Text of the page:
4th-graders top collectors for food bank Winners: Sunset Elementary's students find food for thought in this lesson about sharing.

November 03, 1996|By Edward Lee | Edward Lee,SUN STAFF

Every morning for three weeks, Chris Mosier and the other students at Sunset Elementary School heard the same question over the public address system: "What did you have for breakfast this morning?"

The announcement reminded students that some people didn't have anything for breakfast and urged them to participate in the school food drive.

The message inspired the 9-year-old Pasadena boy and his fourth-grade classmates to bring in more than 350 cans and boxes of food last week, besting all other grades and earning them the honor of eating breakfast Friday with the Oriole Bird, the Pillsbury Doughboy and Sprout of Green Giant fame in the school gymnasium.

"We brought in food so that we could help the hungry," Chris said. "They deserve to live like us, and if they don't have food, they can't live."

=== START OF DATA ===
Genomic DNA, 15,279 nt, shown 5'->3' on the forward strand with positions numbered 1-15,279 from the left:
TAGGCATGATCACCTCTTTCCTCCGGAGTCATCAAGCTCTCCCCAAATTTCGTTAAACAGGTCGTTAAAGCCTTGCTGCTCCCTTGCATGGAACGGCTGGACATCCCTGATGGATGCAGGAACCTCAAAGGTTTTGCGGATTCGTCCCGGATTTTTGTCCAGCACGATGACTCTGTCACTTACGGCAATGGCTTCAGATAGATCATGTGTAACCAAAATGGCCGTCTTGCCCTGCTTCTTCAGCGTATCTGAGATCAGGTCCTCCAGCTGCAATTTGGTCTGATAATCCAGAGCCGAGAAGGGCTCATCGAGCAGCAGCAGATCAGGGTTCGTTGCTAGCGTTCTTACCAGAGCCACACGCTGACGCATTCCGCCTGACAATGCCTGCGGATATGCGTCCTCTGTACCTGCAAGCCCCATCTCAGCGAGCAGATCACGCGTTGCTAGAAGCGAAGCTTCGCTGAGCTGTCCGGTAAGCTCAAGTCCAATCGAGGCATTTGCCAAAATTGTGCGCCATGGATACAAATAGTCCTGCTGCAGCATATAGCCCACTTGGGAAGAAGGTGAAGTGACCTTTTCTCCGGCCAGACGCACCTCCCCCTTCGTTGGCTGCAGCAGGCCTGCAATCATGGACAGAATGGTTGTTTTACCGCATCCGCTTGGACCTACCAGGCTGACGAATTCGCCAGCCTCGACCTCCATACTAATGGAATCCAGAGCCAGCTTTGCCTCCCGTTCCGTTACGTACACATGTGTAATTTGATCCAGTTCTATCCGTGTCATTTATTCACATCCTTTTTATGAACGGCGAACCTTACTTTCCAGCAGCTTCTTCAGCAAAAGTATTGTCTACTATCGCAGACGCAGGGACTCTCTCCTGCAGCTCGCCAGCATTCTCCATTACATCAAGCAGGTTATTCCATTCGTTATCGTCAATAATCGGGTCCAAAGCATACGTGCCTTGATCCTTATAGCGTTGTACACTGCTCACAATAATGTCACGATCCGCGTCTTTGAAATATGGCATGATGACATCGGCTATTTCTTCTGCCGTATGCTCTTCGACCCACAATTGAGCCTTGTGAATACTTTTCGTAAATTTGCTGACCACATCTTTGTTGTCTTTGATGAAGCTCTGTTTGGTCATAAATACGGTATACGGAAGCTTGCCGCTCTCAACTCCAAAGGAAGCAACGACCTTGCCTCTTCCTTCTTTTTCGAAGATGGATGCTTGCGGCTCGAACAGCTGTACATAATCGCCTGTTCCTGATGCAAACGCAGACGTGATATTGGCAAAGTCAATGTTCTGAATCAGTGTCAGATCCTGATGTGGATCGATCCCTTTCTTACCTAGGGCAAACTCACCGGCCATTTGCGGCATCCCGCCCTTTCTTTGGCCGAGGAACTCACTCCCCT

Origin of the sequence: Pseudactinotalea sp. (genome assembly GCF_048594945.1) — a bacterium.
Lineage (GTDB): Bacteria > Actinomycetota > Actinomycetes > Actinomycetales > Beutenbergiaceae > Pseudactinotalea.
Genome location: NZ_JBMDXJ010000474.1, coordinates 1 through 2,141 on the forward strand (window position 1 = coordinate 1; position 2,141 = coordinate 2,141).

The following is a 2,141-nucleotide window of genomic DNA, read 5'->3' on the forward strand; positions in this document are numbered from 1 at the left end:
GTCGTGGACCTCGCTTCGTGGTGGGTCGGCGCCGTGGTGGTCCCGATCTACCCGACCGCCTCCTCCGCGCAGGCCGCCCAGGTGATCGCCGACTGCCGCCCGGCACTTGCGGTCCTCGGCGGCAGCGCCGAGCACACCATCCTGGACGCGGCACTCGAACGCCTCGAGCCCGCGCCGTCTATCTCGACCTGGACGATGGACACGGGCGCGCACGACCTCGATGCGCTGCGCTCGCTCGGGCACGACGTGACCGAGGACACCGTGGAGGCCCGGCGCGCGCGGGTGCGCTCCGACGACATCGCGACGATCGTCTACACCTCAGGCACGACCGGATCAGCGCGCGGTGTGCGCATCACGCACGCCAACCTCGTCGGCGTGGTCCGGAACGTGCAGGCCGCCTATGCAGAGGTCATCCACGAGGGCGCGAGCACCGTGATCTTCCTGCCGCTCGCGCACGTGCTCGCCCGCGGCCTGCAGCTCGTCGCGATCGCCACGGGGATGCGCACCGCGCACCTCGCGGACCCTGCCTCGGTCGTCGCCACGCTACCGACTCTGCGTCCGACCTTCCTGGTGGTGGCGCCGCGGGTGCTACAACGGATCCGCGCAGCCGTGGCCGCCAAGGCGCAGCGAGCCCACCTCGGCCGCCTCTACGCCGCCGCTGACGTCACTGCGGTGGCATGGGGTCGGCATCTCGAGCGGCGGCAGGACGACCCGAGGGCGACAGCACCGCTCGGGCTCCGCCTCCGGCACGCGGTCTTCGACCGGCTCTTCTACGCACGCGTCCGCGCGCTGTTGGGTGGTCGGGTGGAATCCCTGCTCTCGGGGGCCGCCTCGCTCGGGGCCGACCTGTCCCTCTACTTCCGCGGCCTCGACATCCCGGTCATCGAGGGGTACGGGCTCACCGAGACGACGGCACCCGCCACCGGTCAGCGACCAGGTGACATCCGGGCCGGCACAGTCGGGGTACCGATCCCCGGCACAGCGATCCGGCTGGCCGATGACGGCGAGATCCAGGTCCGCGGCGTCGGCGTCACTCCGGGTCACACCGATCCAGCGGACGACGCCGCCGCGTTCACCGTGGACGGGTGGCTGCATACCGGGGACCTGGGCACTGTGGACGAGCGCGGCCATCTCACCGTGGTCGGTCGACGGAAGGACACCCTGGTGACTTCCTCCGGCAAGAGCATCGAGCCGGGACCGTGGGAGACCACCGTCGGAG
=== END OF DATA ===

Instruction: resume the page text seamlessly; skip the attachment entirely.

About 110 children in four fourth-grade classes munched on doughnuts and drank orange juice while the Oriole Bird led them through a rousing Oriole cheer and the Macarena.

The "Kids Helping Kids" food drive collects nonperishable food items for impoverished families, which is the largest group in need, said Bruce Michalec, executive director of the Anne Arundel County Food Bank.

For five years, Sunset has been donating food to the agency, Michalec said. Last year, the school collected 4,900 pounds of food, making it the No. 1 elementary school in the county.

"I'm not surprised," Michalec said of the students' enthusiasm. "This school has made a tremendous effort to make this a fun campaign, and they always come through."

Jan Miller, counselor and fund-raiser coordinator, said it's easy to encourage the children.

"They want to be involved in something that helps people," she said. "It's a relatively easy thing to do, and this kind of thing makes them feel good."

This year, the 640-pupil school donated about 3,000 cans and boxes of food. Although no one has weighed the cargo, Miller is confident that it will exceed the school's 5,000-pound goal.

The fourth-graders piled their offerings high: cans of vegetables and fruits, boxes of cereal and macaroni. The higher the pile, the bigger the grins.

"This is for the kids," said Randi Pomycala, 9. "It's a nice thing to do."

Her friend Tina Stewart, 9, said, "I brought in food because I wanted to help the hungry, and I like helping."

Ryan McKenzie, 9, had other reasons for donating food. "So we could win," he said as he wiped doughnut powder off his cheek.

The best part about the breakfast?

"Meeting the Oriole Bird," said Allison Jones, 8. "It was exciting."

Pub Date: 11/03/96

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